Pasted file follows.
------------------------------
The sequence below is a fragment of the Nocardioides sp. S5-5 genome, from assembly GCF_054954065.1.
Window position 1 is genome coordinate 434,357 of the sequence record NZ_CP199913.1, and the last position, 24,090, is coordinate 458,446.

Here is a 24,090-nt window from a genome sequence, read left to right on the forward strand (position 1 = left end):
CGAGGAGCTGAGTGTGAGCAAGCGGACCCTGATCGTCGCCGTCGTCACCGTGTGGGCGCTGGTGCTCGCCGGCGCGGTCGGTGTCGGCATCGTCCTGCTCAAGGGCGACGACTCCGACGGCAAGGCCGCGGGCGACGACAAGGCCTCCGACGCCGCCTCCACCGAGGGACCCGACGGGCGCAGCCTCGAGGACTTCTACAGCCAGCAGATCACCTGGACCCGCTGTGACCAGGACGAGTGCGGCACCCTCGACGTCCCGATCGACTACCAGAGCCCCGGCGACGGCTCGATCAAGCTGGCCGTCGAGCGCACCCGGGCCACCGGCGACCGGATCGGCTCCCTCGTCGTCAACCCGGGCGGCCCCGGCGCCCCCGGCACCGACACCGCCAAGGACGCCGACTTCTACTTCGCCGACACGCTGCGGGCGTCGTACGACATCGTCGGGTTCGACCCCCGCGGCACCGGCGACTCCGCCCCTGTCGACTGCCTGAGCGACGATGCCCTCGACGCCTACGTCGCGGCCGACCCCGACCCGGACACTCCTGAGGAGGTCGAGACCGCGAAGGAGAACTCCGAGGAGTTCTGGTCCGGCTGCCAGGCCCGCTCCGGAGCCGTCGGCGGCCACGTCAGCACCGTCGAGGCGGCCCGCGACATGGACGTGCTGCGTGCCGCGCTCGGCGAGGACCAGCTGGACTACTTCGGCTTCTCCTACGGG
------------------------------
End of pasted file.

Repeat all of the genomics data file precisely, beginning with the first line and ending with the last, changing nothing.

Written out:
The sequence below is a fragment of the Nocardioides sp. S5-5 genome, from assembly GCF_054954065.1.
Window position 1 is genome coordinate 434,357 of the sequence record NZ_CP199913.1, and the last position, 24,090, is coordinate 458,446.

Here is a 24,090-nt window from a genome sequence, read left to right on the forward strand (position 1 = left end):
CGAGGAGCTGAGTGTGAGCAAGCGGACCCTGATCGTCGCCGTCGTCACCGTGTGGGCGCTGGTGCTCGCCGGCGCGGTCGGTGTCGGCATCGTCCTGCTCAAGGGCGACGACTCCGACGGCAAGGCCGCGGGCGACGACAAGGCCTCCGACGCCGCCTCCACCGAGGGACCCGACGGGCGCAGCCTCGAGGACTTCTACAGCCAGCAGATCACCTGGACCCGCTGTGACCAGGACGAGTGCGGCACCCTCGACGTCCCGATCGACTACCAGAGCCCCGGCGACGGCTCGATCAAGCTGGCCGTCGAGCGCACCCGGGCCACCGGCGACCGGATCGGCTCCCTCGTCGTCAACCCGGGCGGCCCCGGCGCCCCCGGCACCGACACCGCCAAGGACGCCGACTTCTACTTCGCCGACACGCTGCGGGCGTCGTACGACATCGTCGGGTTCGACCCCCGCGGCACCGGCGACTCCGCCCCTGTCGACTGCCTGAGCGACGATGCCCTCGACGCCTACGTCGCGGCCGACCCCGACCCGGACACTCCTGAGGAGGTCGAGACCGCGAAGGAGAACTCCGAGGAGTTCTGGTCCGGCTGCCAGGCCCGCTCCGGAGCCGTCGGCGGCCACGTCAGCACCGTCGAGGCGGCCCGCGACATGGACGTGCTGCGTGCCGCGCTCGGCGAGGACCAGCTGGACTACTTCGGCTTCTCCTACGGG